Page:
At the foot of the Lincoln Memorial and in the shadow of history, 100 black and Jewish teen leaders gathered to re-enact Dr. Martin Luther King Jr.’s “I Have a Dream” speech to commemorate the birthday of the slain civil rights leader this week.
“I have a dream that my four little children will one day live in a nation where they will not be judged by the color of their skin but by the content of their characters, ‘ proclaimed Michael Glasby II, at 10, the youngest participant.
Six speeches were read by black and Jewish students as part of “Visions of Peace and Justice,” a program in which black and Jewish students linked arms and sang freedom songs to the accompaniment of civil rights guitarist Joe Glazer.
Arnie Aronson, who coordinated the Jewish community’s participation in the 1963 March on Washington, reminisced about the fear and idealism surrounding that march and introduced the student speakers.
The teens included black participants from area churches and high schools and Jewish participants from Boston, New Jersey, Pennsylvania, Florida and Maryland taking part in Panim el Panim: Jewish High School in Washington.
“When I was the rabbi of the Jewish community of Berlin under the Hitler regime, I learned many things,” said Joey Sector, 15, of Pennsylvania, reading the speech of Rabbi Joachim Prinz who spoke prior to King at the March on Washington.
“The most important thing that I learned under those tragic circumstances was that bigotry and hatred are not the most urgent problem,” Sector read. “The most urgent, the most disgraceful, the most shameful and the most tragic problem is silence.”
The other four presentations included the Nobel Peace Prize acceptance speeches of South African Bishop Desmond Tutu, South African President Nelson Mandela, HoIocaust survivor Elie Wiesel and Israeli Prime Minister Yitzhak Rabin.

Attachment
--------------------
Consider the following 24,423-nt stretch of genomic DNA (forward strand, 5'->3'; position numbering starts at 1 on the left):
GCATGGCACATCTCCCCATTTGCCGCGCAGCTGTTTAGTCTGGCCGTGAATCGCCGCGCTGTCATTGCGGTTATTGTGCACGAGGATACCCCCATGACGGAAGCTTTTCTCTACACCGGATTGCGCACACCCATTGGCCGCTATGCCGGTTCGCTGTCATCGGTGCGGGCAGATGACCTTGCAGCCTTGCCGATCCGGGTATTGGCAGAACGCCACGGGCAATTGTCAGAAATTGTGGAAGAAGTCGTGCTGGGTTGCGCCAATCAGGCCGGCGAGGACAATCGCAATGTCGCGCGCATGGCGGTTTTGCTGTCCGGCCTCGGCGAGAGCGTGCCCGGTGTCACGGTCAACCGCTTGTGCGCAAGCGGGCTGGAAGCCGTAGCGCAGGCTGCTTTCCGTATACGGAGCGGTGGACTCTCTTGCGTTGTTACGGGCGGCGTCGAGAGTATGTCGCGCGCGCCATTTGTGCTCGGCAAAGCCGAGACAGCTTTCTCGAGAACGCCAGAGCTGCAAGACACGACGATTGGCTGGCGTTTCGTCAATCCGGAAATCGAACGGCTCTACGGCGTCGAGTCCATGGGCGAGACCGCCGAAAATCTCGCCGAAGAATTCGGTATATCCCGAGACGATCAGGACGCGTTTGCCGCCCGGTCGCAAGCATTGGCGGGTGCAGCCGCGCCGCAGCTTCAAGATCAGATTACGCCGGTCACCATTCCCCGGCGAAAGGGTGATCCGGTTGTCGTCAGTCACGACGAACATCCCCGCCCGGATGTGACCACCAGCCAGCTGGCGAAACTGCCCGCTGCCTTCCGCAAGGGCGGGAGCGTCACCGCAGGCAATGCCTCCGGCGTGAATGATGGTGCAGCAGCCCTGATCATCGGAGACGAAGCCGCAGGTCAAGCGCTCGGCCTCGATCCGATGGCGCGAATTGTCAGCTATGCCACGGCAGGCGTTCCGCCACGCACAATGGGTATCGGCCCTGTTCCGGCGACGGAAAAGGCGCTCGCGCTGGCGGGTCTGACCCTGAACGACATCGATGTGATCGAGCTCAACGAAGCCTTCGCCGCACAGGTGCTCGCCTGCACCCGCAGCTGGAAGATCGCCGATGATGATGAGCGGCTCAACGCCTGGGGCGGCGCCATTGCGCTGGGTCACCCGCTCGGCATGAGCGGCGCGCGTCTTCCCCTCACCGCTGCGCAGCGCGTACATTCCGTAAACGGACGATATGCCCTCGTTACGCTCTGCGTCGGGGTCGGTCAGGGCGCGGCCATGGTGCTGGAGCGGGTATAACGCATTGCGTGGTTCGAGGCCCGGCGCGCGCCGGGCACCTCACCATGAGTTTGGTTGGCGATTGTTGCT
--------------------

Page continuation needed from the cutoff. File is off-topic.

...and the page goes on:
“We felt that it would be important for a new generation of blacks and Jews to understand the history of our struggle together for social justice and against racism in America,” said Aaron Goldman, chairman of the Washington Institute for Jewish Leadership and Values, which sponsors the Panim el Panim program.
“What better way to celebrate Dr. King’s birthday than by reaffirming our joint commitment to his vision?” Goldman said.
Besides the ceremony at the Lincoln Memorial, the participants in the Panim program also held discussions on social justice and equal opportunity with Ralph Neas, director of the Leadership Conference on Civil Rights and with Judge William Sessions, former director of the Federal Bureau of Investigation. They also engaged in a two-hour dialogue with black teens and heard from veteran Jewish lobbyist Hyman Bookbinder on why Jews should continue to campaign for civil rights. “We do not yet have a color-blind society,” Sessions told the students. He urged them “to associate yourself with the problems of social injustice, try to feel the problem and then go out there and get involved.”
“Our goal is to teach Jewish teens that politics is not a dirty word,” said Rabbi Sidney Schwarz, director of the Panim el Panim program and coordinator of the event at the Lincoln Memorial.
“Hopefully, by the end of a day like today they will understand that politics, including coalition politics, is the process by which individuals can change the world for the better. This is one of Dr. King’s enduring legacies,” said Schwarz.
Randi Green, 15, of Cherry Hill, N.J., said after the dialogue with black teens that “by meeting together it made us all aware of how alike our two communities are.”
When the youngsters first sat down in small groups to share their views of the challenges facing their respective communities, the similarities were not immediately apparent.
Blacks spoke about teen pregnancy, black-on-black violence and the need for more education. Jews spoke about the long-term dangers of assimilation and religious divisions.
The similarities began to emerge when each shared the pains of prejudice and their yearning for communal unity. There was consensus that even though the challenges facing each community were generally different, their solution lay in a reassertion of values, a mission that the teens saw as their own.
The Rev. Don Robinson of the First Baptist Church in Washington, who brought a group of students, said at the conclusion of the program, “I think we accomplished a lot today. We opened a new dialogue with new people and people made new friends and we now have something to build on.”
Timothy Wright, 17, a senior at Spingarn High School said, “This interaction was great. It’s amazing how much blacks and Jews have in common. We have more that unites us than divides us. I’ve never been involved with anything like this. I learned a lot and made a lot of new friends.”